Q. Did they take any thing more than the bedstead and furniture? - They took the sheets, blankets and every thing, they carried away all the articles mentioned in the indictment and many more besides, furniture, china and articles of that description.

Q. Where was the watch taken from? - From me.

Q. From your person? - Out of the house.

Q. How do you know they took the watch? - I think it was taken out of the parlour; Mr. Hitchins had it from me and I never had it back again, some months back; I don't rightly recollect when; it was not at this time, but all the other articles were carried away at that time by Hitchins, some went before in trunks and boxes before the cart came.

Q. When did this other part go? - Some days before.

Q. Who came then? - Nobody particularly came then; Mr. Hitchins took them away himself.

Q. What did he take away? - A table cloth, and towels, and china and glass

Q. What did he say? - He claimed them as his property, but I knew they were mine.

Q. Under what pretence did he claim them? - I don't rightly know.

Q. Then he never told you how he claimed them? - No.

Q. Now this having happened some days before and you knowing he had no claim or pretence of claim, how came you to take no steps against him relating to these things? - I did as far as I could; I kept myself locked in my room.

Q. Why not go to a magistrate on that subject? - I had no thought to go.

Q. How came you to have no thoughts of it if he had taken them without the least colour of a claim? - Some days before they came and swept the house.

Q. How came you to submit to that? I was very ill in bed.

Q. No thought of going to a magistrate? Hitchins continued to live in the house? - Not full and wholly, he was away some times several nights.

Q. Did he continue in the house after he took these things first? - He did; he came there and had lodging, he sleeped there now and then, when he thought proper.

Q. Did you use endeavours to prevent all this? it took up a great deal of time I suppose loading the cart with this furniture of every description? - They had a constable with them.

Q. Why did not you indict the constable? had you no idea why the constable and beadle came? - They were in the house the best part of the night, but I did not know that till the morning, they were partly packed up in the evening, so that the noise was not so much heard.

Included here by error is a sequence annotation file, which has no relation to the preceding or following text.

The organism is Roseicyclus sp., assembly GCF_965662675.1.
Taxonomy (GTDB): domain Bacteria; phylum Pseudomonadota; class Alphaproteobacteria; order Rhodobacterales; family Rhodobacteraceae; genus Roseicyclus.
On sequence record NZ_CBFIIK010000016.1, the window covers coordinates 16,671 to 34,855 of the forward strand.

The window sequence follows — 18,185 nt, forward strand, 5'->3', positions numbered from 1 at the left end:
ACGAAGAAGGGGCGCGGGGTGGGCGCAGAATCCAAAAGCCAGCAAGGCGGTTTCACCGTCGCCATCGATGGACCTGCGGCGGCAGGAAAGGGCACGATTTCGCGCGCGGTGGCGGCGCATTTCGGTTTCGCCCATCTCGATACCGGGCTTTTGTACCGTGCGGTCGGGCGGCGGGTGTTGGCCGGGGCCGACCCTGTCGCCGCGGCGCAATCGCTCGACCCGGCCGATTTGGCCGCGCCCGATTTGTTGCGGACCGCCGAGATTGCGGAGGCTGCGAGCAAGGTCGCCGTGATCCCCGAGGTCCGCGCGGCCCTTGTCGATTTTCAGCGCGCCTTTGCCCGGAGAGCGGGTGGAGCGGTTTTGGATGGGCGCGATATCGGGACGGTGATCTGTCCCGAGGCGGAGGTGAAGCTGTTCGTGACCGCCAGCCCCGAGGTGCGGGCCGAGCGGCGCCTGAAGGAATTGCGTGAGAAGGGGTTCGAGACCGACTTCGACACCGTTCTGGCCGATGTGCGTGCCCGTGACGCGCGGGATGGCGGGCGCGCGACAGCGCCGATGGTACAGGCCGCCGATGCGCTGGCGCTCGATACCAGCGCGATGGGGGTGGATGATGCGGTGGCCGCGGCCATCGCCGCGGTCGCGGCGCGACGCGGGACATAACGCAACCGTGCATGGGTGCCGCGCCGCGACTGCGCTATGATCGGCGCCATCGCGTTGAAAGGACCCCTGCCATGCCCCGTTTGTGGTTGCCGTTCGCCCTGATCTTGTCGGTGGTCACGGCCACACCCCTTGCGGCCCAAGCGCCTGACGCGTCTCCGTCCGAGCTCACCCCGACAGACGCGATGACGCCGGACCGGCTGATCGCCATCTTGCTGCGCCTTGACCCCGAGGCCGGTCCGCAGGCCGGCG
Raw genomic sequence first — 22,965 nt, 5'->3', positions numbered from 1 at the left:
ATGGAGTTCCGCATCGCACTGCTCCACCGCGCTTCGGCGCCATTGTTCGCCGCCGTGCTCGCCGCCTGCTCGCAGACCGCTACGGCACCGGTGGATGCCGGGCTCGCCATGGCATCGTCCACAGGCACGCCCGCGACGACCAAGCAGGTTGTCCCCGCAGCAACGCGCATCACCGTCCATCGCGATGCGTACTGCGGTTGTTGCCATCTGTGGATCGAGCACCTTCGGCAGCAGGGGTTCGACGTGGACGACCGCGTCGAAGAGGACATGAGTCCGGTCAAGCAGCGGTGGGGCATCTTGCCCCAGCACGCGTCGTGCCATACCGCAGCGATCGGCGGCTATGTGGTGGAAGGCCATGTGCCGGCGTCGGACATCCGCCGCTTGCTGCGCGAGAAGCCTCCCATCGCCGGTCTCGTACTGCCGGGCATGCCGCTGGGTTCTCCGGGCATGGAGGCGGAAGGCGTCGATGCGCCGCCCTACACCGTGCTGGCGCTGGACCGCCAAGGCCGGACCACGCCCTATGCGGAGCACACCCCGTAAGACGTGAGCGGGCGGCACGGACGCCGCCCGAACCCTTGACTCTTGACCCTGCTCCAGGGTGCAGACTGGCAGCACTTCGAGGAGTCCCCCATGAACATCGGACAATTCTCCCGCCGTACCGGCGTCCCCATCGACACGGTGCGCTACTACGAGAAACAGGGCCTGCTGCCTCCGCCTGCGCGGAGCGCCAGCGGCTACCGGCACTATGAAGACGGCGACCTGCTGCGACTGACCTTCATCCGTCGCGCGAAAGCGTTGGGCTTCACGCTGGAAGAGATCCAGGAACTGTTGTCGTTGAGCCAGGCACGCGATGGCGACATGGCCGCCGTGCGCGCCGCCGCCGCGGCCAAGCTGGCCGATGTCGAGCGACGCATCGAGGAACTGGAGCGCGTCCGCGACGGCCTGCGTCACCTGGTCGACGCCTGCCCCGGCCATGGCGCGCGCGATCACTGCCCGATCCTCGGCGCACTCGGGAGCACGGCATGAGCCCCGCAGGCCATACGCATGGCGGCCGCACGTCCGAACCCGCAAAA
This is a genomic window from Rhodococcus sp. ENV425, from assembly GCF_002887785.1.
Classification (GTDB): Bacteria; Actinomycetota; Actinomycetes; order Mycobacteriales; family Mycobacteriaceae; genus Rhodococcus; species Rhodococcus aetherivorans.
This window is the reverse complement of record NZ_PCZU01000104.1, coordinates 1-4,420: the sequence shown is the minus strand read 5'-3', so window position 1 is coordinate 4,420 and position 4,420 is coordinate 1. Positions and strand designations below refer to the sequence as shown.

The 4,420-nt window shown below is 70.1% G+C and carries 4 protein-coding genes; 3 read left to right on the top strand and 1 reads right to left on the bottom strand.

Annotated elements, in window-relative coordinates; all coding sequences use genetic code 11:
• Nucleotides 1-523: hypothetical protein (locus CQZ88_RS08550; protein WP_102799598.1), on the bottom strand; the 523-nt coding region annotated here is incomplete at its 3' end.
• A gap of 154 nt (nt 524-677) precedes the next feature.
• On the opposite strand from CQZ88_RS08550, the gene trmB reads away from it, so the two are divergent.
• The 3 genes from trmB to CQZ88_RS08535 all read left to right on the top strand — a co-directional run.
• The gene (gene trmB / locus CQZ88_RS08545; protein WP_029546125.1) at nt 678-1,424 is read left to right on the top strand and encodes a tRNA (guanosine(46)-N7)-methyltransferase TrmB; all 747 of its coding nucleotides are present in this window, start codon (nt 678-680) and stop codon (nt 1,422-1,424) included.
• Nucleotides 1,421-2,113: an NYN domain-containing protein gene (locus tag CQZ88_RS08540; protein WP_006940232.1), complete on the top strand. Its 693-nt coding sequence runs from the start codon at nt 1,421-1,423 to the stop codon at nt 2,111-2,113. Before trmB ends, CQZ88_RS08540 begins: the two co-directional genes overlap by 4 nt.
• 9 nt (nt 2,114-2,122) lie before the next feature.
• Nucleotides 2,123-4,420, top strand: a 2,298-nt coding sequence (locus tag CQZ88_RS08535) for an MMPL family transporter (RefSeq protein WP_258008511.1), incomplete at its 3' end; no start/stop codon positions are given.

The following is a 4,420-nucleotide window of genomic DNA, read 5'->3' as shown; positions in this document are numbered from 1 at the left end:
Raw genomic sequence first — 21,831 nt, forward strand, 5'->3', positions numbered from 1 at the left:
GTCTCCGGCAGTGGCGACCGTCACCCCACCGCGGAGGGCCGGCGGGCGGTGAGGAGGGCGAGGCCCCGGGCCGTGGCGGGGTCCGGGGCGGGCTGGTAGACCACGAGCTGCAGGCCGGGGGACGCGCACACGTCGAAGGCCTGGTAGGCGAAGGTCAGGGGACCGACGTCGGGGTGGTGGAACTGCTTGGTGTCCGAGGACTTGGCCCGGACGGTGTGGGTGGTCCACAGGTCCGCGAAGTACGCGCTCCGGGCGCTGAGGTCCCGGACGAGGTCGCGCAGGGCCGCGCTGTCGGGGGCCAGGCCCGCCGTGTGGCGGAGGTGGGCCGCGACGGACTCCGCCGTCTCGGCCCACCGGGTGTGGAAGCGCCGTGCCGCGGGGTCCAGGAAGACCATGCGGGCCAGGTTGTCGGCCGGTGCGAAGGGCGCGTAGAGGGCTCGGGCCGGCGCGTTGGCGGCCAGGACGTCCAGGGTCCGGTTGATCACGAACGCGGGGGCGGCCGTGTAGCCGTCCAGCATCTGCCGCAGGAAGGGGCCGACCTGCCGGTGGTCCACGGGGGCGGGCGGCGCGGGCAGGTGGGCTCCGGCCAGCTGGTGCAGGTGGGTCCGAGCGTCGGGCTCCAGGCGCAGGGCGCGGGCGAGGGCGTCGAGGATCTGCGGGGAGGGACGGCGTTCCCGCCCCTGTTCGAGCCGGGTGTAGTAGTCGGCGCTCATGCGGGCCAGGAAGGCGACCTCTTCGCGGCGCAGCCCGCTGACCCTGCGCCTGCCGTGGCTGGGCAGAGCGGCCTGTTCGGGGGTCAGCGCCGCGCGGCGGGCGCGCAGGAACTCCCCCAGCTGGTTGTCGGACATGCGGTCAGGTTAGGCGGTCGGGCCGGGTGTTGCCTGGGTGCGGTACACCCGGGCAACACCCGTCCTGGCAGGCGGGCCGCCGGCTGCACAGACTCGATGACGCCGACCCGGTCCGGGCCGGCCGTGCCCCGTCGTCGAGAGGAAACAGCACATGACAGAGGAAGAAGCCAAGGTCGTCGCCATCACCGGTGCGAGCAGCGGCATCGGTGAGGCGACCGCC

Q. Did not you know that evening what they were about? - Why I thought that they were going to move the things away.

Q. Did not you know what they came for the evening before? - I did not, I had some suspicion.

Q. Who lived in the house besides you? - No lodgers but them at that time.

Q. How long ago might this be? - About six weeks or better, they were there in the evening and they were packing up the things all night.

Q. Did you see the cart go away? - I did.

Q. It only came once? - They carried some things in their hands.

Q. And you never in any way applied to your neighbours to have this stopped? - They kept me a prisoner up stairs; I was kept a prisoner in the room.

Q. When was you a prisoner there? - A week, I believe.

Q. Before or after? - Before.

Q. By whom was you kept a week a prisoner in this room before this? - By Mr. Hitchins and that woman; I was not suffered to come down stairs or to have any body come up to speak to me, almost starved to death whilst I was there; they did not lock me in, but I durst not go down.

Q. How came you not to dare to go down stairs at that time? - They threatened to turn me out into the street, and I thought I had better stay where I was.

Q. What were they to turn you out in the street for? - I don't know; it was their intention to do it

Q. How long did you stay in this manner up stairs? - A fortnight, I think.

Q. Pray how long had you been possessed of this property, these goods and things? - Ten or eleven years.

Q. Do you know what became of them afterwards? - I got some of them again afterwards.

Q. When? - I cannot recollect the day of the month, about a fortnight since

Q. What did you do immediately? - I do not rightly recollect; immediately I went to the justice to get the property back again, I cannot recollect what day; it was not that day; I don't know how many days after.